The universal Christ
If you believed everything you heard in the secular media today, you might conclude that religion, and in particular, Christianity, is on the way out. But nothing could be further from the truth.
All you have to do is look at the success of four Christian movies written and produced by the Kendrick brothers, Alex and Stephen, and their church, the Sherwood Baptist Church in Albany, Georgia. Their first movie, Flywheel — the story of a dishonest car salesman who turns to God in order to turn his life around–was done on a budget of $20,000 and ended up being shown across the nation.
The second one, Facing the Giants — the story of a losing coach and football team who find their strength when they recommit their lives to serving God first — grossed $10 million and became the best selling Christian DVD of 2007. Their third film, Fireproof –the story of a marriage saved and what constitutes true love — grossed $33.5 million, making it the highest grossing independent film of 2008. It won Best Feature at the 2009 San Antonio Independent Christian Film Festival, as well as the Epiphany Prize at the Movieguide Awards in Los Angeles.
Their latest movie, Courageous, is in movie theaters nationwide, on Netflix, and on airplanes and in hotel rooms. When I mention it to people in my travels, it seems everyone has seen or is waiting to see it. I even hear things like, “My brother, who is not religious, loved it!”
Courageous is about the importance of fatherhood and what constitutes true manhood. It tells the story of several cops who are fathers with varying degrees of neglect for their children. When tragedy strikes one of their families, it wakes them up to their need to be more than just “good fathers.” They want to be role models, guides and protectors for their sons and daughters, and to help their children put God at the center of their lives.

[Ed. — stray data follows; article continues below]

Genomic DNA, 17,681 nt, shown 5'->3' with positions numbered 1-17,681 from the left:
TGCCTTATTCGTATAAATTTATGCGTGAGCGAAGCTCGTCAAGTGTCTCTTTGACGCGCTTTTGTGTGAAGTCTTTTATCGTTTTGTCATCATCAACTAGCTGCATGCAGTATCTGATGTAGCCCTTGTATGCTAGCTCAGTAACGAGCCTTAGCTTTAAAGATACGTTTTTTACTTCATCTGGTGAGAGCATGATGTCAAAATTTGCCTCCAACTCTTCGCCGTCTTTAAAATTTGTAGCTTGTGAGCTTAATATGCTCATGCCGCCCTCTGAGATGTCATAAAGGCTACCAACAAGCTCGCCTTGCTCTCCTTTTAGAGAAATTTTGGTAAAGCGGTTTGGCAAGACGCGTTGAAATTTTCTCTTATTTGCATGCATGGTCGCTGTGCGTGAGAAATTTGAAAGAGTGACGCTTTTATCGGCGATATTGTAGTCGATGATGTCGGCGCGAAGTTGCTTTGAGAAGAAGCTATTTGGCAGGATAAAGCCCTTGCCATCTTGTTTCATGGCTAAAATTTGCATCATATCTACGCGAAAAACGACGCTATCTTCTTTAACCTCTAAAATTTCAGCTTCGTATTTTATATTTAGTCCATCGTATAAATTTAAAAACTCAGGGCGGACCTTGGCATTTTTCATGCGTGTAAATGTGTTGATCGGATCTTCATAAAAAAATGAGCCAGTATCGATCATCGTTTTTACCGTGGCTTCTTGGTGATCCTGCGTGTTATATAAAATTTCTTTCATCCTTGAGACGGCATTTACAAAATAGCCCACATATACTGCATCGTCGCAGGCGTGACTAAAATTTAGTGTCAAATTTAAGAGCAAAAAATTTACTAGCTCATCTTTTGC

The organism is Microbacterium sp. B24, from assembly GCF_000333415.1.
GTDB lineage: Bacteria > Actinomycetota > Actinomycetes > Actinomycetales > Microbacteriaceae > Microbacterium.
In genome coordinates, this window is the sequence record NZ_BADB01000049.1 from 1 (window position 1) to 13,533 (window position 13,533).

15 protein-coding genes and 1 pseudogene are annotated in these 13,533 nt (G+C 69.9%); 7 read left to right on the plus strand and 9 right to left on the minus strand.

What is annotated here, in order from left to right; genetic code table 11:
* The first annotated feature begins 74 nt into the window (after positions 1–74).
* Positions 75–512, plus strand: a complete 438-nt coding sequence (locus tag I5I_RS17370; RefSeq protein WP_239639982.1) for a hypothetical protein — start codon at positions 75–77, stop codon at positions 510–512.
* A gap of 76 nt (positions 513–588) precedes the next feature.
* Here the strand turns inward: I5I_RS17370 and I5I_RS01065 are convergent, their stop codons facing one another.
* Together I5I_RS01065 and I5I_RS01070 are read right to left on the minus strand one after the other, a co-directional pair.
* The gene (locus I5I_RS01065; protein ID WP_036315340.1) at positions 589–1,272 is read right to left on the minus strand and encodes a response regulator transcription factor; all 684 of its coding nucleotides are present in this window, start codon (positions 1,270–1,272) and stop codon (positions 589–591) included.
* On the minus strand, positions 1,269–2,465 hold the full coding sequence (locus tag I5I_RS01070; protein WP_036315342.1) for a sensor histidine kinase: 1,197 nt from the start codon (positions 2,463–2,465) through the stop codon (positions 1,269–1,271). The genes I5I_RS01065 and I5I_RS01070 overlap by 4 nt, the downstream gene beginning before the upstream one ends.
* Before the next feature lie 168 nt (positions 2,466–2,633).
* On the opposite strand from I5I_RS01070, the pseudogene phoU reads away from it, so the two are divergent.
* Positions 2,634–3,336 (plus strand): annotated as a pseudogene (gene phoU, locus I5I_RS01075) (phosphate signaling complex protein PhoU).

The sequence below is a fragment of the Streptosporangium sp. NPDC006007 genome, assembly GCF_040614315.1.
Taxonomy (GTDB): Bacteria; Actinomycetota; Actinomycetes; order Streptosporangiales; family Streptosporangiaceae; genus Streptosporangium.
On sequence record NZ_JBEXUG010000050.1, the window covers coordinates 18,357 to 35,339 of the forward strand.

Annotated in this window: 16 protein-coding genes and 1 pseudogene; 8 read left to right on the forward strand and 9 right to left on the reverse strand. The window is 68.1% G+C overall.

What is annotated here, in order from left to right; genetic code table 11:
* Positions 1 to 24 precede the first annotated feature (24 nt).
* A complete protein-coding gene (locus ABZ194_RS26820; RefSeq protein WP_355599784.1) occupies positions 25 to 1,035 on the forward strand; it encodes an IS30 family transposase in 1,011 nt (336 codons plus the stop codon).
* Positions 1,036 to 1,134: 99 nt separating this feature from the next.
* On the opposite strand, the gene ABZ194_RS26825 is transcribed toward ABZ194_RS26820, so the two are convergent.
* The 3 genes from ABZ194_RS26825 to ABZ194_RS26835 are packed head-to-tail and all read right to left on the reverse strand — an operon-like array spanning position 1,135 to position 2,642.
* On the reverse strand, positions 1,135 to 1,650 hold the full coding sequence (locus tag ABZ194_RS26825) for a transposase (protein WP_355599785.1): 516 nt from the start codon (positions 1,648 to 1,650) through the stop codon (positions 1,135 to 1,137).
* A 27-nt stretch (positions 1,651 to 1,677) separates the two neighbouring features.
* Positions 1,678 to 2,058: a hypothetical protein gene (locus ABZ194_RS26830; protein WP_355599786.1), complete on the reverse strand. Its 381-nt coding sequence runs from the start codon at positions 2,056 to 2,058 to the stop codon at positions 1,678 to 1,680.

Having been a criminal defense attorney myself with a focus on juveniles and single moms in prison, the story rings true to me. When I developed a program to keep mothers out of prison and with their children, two things became evident — the need for committed fathers and the need for God in their lives. The first thing the women asked for was a Bible study program.
All four of these movies, then, are powerful, realistic examples of humility, integrity, tenderness, unselfishness and commitment based on the teachings of Christ Jesus. They illustrate that committing one’s life to God enables anyone to succeed in the face of challenges.
Though many people mistakenly believe that Christianity and Christ Jesus belong to certain religious denominations, true Christianity transcends all religious or philosophical identities or divisions — it’s the message that God is Love itself embracing all creation. And that when we allow divine Love to guide our thoughts and actions, it brings peace to our lives.
St. Paul said, “There is neither Jew nor Greek, bond nor free, male nor female, but you are all one in Christ.” When we think of Christ as Mary Baker Eddy did — as “divinity embracing humanity” - Christianity becomes an inclusive teaching with value for all humanity. 1
Rather than proselytizing or judging, the Christian message of these movies is gentle, inspiring and universal — and the demand for this message is growing exponentially!RSS feed
Topics: Interfaith, Practical Spirituality | Tags: Christian films, Christian movies, film industry, movie industry, movie review, putting God first